Tuesday, 6 July 2010
Intrepid journey part 1
On Friday morning we set off on our intrepid journey to the bottom half of the North Island. Five and a half hours later on a drizzly evening we arrived at Garys house in Featherston. Unfortunately the rain persisted all weekend so sightseeing was limited to a trip to the Early Settlers Museum at the end of the street. Housed in what was once a school building, now over 100 years old, we walked into a poorly lit dusty collection of memorabilia overseen by a woman who seemed as old as the collection herself. Featherston was the site of a Japanese P.O.W. camp with an intriguing history. After a while the attendant was replaced by an elderly gentleman who remembered to turn the rest of the lights on which helped immensely! All in all $2 well spent.
Sunday night we drove to Wellington & on Monday visited the Karori Wildlife Sanctuary. 225 Hestares of land encircled with a predator proof fence, the park is a conservation island and includes many rare and threatened species. We were asked to search our bags before entering to make sure they didn't contain any mice, rats or stray cats that may have stowed away without our noticing! Strangely enough about the third species we came across was a mouse whose furry brown ass was sticking out of the hole he was digging in a clay bank.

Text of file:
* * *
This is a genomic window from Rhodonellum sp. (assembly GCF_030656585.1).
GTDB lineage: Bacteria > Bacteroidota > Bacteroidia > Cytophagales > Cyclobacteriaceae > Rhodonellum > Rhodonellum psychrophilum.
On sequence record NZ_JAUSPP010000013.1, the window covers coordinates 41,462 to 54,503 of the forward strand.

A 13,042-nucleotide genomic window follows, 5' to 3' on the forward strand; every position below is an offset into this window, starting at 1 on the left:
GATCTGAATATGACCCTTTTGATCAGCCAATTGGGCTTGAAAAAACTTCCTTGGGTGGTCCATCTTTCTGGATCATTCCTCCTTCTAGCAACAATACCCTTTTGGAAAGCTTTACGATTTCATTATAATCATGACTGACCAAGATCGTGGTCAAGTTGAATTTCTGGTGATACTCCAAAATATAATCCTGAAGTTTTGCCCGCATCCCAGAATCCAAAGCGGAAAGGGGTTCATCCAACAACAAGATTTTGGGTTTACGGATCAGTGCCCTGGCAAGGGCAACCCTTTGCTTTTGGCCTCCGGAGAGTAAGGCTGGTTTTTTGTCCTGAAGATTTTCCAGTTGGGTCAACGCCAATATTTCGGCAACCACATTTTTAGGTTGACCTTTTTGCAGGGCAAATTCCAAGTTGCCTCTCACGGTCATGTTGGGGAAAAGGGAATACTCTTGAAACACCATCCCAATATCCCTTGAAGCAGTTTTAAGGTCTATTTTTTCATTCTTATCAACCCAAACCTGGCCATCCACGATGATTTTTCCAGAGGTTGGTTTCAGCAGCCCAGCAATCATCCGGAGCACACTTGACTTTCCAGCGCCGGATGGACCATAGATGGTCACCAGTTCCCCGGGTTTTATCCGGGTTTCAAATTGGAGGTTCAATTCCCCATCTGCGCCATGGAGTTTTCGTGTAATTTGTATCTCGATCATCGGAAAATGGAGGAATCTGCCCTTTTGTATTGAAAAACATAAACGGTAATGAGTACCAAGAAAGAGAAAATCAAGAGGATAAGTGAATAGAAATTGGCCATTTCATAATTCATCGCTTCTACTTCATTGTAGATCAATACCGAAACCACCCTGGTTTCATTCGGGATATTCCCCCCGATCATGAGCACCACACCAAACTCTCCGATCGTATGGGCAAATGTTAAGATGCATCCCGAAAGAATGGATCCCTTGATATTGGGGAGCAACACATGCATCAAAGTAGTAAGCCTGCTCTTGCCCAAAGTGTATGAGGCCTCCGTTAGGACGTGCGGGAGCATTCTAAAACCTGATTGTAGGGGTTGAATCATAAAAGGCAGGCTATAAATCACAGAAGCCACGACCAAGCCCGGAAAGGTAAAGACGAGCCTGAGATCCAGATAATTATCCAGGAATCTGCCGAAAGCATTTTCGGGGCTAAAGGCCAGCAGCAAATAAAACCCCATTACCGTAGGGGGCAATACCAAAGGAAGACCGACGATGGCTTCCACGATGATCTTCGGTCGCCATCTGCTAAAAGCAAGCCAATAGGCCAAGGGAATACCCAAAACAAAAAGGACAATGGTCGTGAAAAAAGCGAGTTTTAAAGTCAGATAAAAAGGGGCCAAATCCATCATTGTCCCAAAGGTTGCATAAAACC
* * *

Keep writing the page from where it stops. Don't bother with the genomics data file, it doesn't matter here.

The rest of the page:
Without the presence of predators (besides the odd mouse obviously) the birds are extremely laid back and easy to approach as this kingfisher demonstrated.Bellbirds were common around the feeding stations set up in the park.I was keen to see some robins and thought I had photographed one feeding in the tree above but I'm not actually sure wether its a robin or whitehead (since I've never actually seen either before.) I was delighted to see this beautiful saddleback feeding next to the track altho it was rather hard to photograph. Such georgous colours and a beautiful voice.
Other species of interest we saw were Kaka, stitchbirds and a pair of falcon. Also plenty of tui, fantail, shags, & scaup. We didn't see the elusive tuatara or weka but our visit was cut short when it began to rain. Bugger!